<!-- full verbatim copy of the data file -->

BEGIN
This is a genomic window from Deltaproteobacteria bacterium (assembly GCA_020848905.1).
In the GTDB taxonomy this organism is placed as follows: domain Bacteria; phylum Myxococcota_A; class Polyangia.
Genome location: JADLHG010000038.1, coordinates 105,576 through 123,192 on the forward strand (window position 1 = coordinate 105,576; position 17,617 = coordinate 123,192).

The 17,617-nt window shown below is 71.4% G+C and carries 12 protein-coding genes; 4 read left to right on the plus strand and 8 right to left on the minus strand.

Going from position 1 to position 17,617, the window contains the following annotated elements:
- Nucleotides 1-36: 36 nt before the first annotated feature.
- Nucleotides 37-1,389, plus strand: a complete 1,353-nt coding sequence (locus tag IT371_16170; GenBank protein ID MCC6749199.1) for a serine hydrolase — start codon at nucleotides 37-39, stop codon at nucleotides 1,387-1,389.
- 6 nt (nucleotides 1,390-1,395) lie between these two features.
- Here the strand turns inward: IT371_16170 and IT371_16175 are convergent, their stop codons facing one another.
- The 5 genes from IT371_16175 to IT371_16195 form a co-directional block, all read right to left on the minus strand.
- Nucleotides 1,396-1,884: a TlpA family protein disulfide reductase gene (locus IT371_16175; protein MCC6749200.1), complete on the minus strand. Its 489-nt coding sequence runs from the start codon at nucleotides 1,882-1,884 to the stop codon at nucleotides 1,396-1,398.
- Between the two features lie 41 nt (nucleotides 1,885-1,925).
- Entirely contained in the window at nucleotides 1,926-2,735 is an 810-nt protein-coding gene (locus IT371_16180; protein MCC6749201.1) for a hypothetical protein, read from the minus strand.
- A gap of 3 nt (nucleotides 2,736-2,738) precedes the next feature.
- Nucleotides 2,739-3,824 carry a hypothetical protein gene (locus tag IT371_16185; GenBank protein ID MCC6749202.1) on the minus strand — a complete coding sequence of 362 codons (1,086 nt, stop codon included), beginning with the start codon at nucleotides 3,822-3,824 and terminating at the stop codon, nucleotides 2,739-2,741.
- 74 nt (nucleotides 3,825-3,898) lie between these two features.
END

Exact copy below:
This is a genomic window from Deltaproteobacteria bacterium (assembly GCA_020848905.1).
In the GTDB taxonomy this organism is placed as follows: domain Bacteria; phylum Myxococcota_A; class Polyangia.
Genome location: JADLHG010000038.1, coordinates 105,576 through 123,192 on the forward strand (window position 1 = coordinate 105,576; position 17,617 = coordinate 123,192).

The 17,617-nt window shown below is 71.4% G+C and carries 12 protein-coding genes; 4 read left to right on the plus strand and 8 right to left on the minus strand.

Going from position 1 to position 17,617, the window contains the following annotated elements:
- Nucleotides 1-36: 36 nt before the first annotated feature.
- Nucleotides 37-1,389, plus strand: a complete 1,353-nt coding sequence (locus tag IT371_16170; GenBank protein ID MCC6749199.1) for a serine hydrolase — start codon at nucleotides 37-39, stop codon at nucleotides 1,387-1,389.
- 6 nt (nucleotides 1,390-1,395) lie between these two features.
- Here the strand turns inward: IT371_16170 and IT371_16175 are convergent, their stop codons facing one another.
- The 5 genes from IT371_16175 to IT371_16195 form a co-directional block, all read right to left on the minus strand.
- Nucleotides 1,396-1,884: a TlpA family protein disulfide reductase gene (locus IT371_16175; protein MCC6749200.1), complete on the minus strand. Its 489-nt coding sequence runs from the start codon at nucleotides 1,882-1,884 to the stop codon at nucleotides 1,396-1,398.
- Between the two features lie 41 nt (nucleotides 1,885-1,925).
- Entirely contained in the window at nucleotides 1,926-2,735 is an 810-nt protein-coding gene (locus IT371_16180; protein MCC6749201.1) for a hypothetical protein, read from the minus strand.
- A gap of 3 nt (nucleotides 2,736-2,738) precedes the next feature.
- Nucleotides 2,739-3,824 carry a hypothetical protein gene (locus tag IT371_16185; GenBank protein ID MCC6749202.1) on the minus strand — a complete coding sequence of 362 codons (1,086 nt, stop codon included), beginning with the start codon at nucleotides 3,822-3,824 and terminating at the stop codon, nucleotides 2,739-2,741.
- 74 nt (nucleotides 3,825-3,898) lie between these two features.